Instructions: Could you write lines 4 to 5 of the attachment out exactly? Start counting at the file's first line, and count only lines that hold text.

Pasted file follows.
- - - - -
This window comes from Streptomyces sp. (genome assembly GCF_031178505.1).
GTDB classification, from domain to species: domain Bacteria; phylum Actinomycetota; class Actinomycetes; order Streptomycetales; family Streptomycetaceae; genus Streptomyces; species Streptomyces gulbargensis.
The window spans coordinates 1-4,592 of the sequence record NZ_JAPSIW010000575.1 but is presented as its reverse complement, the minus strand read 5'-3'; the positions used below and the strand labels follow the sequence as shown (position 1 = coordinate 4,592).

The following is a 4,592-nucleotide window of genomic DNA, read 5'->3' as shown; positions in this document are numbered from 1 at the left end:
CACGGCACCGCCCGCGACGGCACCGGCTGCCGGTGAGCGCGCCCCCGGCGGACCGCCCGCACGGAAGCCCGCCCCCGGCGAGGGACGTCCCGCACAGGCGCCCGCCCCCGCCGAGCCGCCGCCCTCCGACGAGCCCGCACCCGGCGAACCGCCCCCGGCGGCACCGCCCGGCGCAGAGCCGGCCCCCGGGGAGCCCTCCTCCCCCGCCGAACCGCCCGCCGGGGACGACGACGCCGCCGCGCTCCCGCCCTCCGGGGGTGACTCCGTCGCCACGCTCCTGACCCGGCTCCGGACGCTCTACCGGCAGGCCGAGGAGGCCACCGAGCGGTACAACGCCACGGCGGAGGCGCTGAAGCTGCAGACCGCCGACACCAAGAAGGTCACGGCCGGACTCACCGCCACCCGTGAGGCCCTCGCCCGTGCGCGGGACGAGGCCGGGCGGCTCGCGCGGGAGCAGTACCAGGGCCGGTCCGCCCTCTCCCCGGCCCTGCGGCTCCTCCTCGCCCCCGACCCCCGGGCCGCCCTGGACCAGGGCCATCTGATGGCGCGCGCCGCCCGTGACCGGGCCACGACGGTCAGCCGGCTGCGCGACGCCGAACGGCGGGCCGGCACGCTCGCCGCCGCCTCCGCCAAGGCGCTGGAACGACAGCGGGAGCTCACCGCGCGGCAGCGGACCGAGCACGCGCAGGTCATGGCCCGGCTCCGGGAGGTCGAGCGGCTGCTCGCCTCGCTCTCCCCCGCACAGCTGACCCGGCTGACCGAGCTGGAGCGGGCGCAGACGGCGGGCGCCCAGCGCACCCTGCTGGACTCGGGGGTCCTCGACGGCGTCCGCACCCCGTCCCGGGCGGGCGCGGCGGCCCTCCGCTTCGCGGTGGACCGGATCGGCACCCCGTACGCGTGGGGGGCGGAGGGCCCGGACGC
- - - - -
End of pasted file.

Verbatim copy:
The following is a 4,592-nucleotide window of genomic DNA, read 5'->3' as shown; positions in this document are numbered from 1 at the left end:
CACGGCACCGCCCGCGACGGCACCGGCTGCCGGTGAGCGCGCCCCCGGCGGACCGCCCGCACGGAAGCCCGCCCCCGGCGAGGGACGTCCCGCACAGGCGCCCGCCCCCGCCGAGCCGCCGCCCTCCGACGAGCCCGCACCCGGCGAACCGCCCCCGGCGGCACCGCCCGGCGCAGAGCCGGCCCCCGGGGAGCCCTCCTCCCCCGCCGAACCGCCCGCCGGGGACGACGACGCCGCCGCGCTCCCGCCCTCCGGGGGTGACTCCGTCGCCACGCTCCTGACCCGGCTCCGGACGCTCTACCGGCAGGCCGAGGAGGCCACCGAGCGGTACAACGCCACGGCGGAGGCGCTGAAGCTGCAGACCGCCGACACCAAGAAGGTCACGGCCGGACTCACCGCCACCCGTGAGGCCCTCGCCCGTGCGCGGGACGAGGCCGGGCGGCTCGCGCGGGAGCAGTACCAGGGCCGGTCCGCCCTCTCCCCGGCCCTGCGGCTCCTCCTCGCCCCCGACCCCCGGGCCGCCCTGGACCAGGGCCATCTGATGGCGCGCGCCGCCCGTGACCGGGCCACGACGGTCAGCCGGCTGCGCGACGCCGAACGGCGGGCCGGCACGCTCGCCGCCGCCTCCGCCAAGGCGCTGGAACGACAGCGGGAGCTCACCGCGCGGCAGCGGACCGAGCACGCGCAGGTCATGGCCCGGCTCCGGGAGGTCGAGCGGCTGCTCGCCTCGCTCTCCCCCGCACAGCTGACCCGGCTGACCGAGCTGGAGCGGGCGCAGACGGCGGGCGCCCAGCGCACCCTGCTGGACTCGGGGGTCCTCGACGGCGTCCGCACCCCGTCCCGGGCGGGCGCGGCGGCCCTCCGCTTCGCGGTGGACCGGATCGGCACCCCGTACGCGTGGGGGGCGGAGGGCCCGGACGC